The former executive director of the Humane Society of Central Texas is questioning her termination, saying she believes it was related to a complaint she filed against the president of the nonprofit board.
Paula Rivadeneira said the board of the nonprofit fired her Aug. 10, a week after she had been put on administrative leave pending an investigation. She said board representatives would not specify the findings of the investigation but said she had fallen short on fundraising efforts and had breached confidentiality by telling a donor she was on leave.
“I basically disappeared from the Humane Society and nobody knows why,” Rivadeneira said. “Lots of people are asking questions, and I really just want everybody to know that it wasn’t willingly.”
Rivadeneira sent a formal complaint to the board in March accusing the president of circumventing the society’s own procedures to adopt a puppy from the Waco Animal Shelter, and of making demeaning and misogynistic comments about her to other staff. She said that after she was fired, an attorney for the board told her attorney that her complaint sparked an inquiry that found issues with her leadership, but those issues were not spelled out clearly.
Board Vice President Wiley Stem, a former Waco city manager, confirmed that Rivadeneira is no longer with the organization but declined further comment, calling it a personnel matter. For the last decade, the Humane Society has limited its role at the city-owned shelter to managing adoptions and rescues, while the city runs the kennels.
Rivadeneira took the Humane Society position around the beginning of the COVID-19 pandemic in spring 2020, moving her family and her private rescue, Old Souls Animal Rescue and Retirement Home, from Arizona to Waco.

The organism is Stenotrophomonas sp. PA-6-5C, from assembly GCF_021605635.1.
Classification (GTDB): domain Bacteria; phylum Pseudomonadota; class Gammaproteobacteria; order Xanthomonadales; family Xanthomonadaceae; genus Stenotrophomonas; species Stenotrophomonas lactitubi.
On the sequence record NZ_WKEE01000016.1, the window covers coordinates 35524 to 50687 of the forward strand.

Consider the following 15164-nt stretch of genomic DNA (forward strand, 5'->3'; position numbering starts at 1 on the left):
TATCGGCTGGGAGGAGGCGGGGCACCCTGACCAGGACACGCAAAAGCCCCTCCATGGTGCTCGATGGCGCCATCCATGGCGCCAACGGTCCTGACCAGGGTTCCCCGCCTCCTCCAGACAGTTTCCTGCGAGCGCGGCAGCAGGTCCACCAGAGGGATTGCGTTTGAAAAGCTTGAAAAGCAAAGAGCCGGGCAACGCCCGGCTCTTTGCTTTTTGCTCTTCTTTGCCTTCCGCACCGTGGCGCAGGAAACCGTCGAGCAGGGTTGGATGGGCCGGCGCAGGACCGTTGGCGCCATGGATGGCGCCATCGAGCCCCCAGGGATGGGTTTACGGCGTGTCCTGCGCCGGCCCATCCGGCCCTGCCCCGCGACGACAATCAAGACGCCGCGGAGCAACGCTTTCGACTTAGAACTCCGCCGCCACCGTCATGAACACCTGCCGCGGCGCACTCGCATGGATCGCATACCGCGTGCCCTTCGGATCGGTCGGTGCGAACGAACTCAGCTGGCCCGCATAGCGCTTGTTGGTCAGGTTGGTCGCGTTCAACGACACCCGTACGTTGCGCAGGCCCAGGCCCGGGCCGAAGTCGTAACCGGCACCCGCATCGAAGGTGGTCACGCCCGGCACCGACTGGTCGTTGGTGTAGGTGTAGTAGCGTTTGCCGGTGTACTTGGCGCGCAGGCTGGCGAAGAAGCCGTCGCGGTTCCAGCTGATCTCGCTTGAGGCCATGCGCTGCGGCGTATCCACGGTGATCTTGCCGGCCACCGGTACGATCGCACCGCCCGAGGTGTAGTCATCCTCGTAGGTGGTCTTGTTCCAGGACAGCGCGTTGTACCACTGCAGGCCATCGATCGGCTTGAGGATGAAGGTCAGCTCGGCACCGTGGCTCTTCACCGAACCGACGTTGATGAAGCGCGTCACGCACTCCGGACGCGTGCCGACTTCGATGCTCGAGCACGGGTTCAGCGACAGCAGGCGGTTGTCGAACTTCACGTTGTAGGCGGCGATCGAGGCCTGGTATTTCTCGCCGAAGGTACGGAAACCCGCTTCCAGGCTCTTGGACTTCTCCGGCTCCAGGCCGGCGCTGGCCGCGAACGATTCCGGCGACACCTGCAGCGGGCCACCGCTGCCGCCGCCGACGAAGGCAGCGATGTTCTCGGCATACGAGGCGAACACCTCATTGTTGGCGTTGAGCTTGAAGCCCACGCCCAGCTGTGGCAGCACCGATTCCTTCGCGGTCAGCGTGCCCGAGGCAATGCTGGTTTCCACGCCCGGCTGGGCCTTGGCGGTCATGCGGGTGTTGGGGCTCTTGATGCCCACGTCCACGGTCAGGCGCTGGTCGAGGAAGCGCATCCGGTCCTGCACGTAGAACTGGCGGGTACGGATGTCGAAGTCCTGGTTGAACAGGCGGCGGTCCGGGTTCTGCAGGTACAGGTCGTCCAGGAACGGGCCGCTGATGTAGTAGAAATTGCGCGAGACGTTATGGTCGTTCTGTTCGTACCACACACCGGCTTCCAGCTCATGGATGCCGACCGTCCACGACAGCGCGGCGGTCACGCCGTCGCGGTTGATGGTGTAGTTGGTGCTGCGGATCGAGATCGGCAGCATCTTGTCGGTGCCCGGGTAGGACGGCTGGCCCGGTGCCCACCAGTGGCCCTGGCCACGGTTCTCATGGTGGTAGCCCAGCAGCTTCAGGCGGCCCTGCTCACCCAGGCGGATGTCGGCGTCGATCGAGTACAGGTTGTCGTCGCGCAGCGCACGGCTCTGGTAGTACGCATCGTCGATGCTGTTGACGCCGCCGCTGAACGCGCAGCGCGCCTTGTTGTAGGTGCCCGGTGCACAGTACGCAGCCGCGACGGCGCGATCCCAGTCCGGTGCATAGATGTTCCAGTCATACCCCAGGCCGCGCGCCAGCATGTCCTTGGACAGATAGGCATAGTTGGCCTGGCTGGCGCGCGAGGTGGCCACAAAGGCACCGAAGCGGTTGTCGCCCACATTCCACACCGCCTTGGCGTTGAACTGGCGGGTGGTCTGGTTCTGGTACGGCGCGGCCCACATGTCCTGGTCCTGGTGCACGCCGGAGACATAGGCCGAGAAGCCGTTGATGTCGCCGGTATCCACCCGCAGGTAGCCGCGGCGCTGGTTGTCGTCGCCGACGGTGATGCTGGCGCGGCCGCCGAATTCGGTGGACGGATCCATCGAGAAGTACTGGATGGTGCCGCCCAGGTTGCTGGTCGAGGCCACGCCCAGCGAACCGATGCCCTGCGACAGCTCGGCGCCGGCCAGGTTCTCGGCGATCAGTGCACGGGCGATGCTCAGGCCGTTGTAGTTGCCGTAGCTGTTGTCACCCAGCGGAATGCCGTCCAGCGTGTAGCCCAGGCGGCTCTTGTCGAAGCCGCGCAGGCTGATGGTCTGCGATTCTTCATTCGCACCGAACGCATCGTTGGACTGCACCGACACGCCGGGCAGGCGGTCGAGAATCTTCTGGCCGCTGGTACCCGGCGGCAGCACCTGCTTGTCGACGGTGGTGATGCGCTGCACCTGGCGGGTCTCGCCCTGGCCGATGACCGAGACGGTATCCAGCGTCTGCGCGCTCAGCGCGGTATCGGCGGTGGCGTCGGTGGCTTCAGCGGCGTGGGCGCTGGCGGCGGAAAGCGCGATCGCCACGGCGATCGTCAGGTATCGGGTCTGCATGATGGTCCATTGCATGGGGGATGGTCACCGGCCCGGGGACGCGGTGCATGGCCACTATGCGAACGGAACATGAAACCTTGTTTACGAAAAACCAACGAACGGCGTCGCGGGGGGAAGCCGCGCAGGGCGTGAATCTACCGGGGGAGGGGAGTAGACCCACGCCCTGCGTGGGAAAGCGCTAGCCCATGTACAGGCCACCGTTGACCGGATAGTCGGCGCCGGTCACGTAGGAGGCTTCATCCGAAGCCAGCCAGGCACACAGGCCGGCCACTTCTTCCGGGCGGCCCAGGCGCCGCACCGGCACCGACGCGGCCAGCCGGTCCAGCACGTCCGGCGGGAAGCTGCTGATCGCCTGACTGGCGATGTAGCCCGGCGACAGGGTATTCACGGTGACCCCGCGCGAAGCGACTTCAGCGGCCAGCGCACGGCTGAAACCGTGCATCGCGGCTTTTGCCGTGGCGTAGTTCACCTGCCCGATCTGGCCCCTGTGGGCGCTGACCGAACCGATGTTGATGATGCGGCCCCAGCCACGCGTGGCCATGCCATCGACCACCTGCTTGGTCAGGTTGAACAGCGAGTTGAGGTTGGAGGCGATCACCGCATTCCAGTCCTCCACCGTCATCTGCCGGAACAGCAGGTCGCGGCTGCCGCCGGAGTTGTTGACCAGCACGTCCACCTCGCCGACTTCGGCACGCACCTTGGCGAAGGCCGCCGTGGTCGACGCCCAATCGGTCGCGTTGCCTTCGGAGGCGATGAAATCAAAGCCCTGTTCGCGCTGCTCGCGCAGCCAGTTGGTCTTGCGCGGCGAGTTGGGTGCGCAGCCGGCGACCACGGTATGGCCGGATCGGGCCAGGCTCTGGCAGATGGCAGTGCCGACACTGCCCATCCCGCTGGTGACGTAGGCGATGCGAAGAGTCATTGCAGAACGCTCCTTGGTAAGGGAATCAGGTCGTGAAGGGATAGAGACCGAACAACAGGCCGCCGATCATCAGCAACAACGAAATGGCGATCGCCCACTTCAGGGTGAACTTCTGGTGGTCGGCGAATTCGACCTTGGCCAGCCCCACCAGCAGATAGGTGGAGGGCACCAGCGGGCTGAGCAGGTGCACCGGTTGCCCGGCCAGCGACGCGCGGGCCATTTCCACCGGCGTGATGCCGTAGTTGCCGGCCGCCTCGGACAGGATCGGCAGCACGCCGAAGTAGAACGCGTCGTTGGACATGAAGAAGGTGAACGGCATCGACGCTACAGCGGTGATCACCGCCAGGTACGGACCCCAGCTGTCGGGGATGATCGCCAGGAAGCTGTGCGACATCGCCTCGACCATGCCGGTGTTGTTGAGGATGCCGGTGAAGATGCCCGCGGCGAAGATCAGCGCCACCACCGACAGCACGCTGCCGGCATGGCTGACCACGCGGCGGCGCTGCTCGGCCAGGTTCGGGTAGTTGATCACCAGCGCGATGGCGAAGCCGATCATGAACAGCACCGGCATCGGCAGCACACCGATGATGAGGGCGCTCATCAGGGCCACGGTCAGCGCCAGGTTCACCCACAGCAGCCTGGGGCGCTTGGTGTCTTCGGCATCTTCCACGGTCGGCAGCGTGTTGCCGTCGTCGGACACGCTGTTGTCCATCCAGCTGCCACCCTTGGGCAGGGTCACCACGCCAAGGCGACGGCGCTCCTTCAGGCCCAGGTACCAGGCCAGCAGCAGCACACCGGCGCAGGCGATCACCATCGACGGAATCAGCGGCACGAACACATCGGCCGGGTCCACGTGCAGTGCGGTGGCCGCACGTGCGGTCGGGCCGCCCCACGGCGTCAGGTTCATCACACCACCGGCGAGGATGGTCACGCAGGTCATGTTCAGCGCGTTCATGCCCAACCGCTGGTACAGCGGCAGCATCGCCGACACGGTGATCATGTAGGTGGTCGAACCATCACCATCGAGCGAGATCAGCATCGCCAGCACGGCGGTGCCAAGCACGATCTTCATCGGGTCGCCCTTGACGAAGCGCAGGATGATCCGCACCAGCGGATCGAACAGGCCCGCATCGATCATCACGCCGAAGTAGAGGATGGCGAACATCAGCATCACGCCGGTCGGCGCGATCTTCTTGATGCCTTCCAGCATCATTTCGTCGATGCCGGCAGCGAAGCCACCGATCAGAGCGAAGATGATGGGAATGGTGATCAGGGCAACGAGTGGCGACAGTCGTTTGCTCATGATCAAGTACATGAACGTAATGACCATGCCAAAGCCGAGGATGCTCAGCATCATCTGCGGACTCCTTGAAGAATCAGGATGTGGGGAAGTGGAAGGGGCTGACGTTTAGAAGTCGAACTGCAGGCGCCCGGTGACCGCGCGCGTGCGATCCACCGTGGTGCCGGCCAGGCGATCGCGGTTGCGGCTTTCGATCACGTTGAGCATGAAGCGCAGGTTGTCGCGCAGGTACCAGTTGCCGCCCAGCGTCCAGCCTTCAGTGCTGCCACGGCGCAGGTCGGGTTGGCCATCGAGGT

She said that during her time with the society there was never any indication she was not fulfilling her duties as the board had expected, and that despite asking for performance reviews from board members and initiating communication on the subject, she was never given performance feedback.
“I had no goals or expectations given to me, no performance reviews,” Rivadeneira said. “Over the summer, I met with almost every single board member and went to lunch with them asking for feedback and no one gave me anything negative.”
On Aug. 3, Rivadeneira said she was called in to meet with Stem and with board member Christie Acosta, who is also assistant director of information technology for the city of Waco. She said she was told she was being put on leave pending an investigation but was not told what the investigation involved.
“They told me I wasn’t allowed to speak to anyone,” Rivadeneira said. “They said you are not allowed to speak to your staff or anybody who has anything to do with the Humane Society, especially the media.”
While on administrative leave, Rivadeneira said she did not approach any media or staff about the investigation.
But when a donor contacted her regarding donations, she said the donor would have to contact someone else because she was on leave and could not communicate with anyone involving society business. She said the board took that as a breach of confidentiality although she had not signed any confidentiality agreement.
On Aug. 10, Rivadeneira, accompanied by a lawyer, attended a meeting with the board and the board’s attorney. Rivadeneira said the board’s lawyer asked questions regarding staff as well as her relationship with the board.
During the meeting, the board’s lawyer brought up Rivadeneira’s formal complaint on March 23 against board president Tom Lupfer. In the email complaint, which the Tribune-Herald obtained, she accused Lupfer of bypassing the Humane Society’s rules in an attempt to adopt a puppy for his elderly parents, calling his approach “underhanded.” She said Lupfer attempted to arrange the adoption through another staff member, Jenny Luper, who made her own complaint at the same time alleging Lupfer had made demeaning comments about Rivadeneira.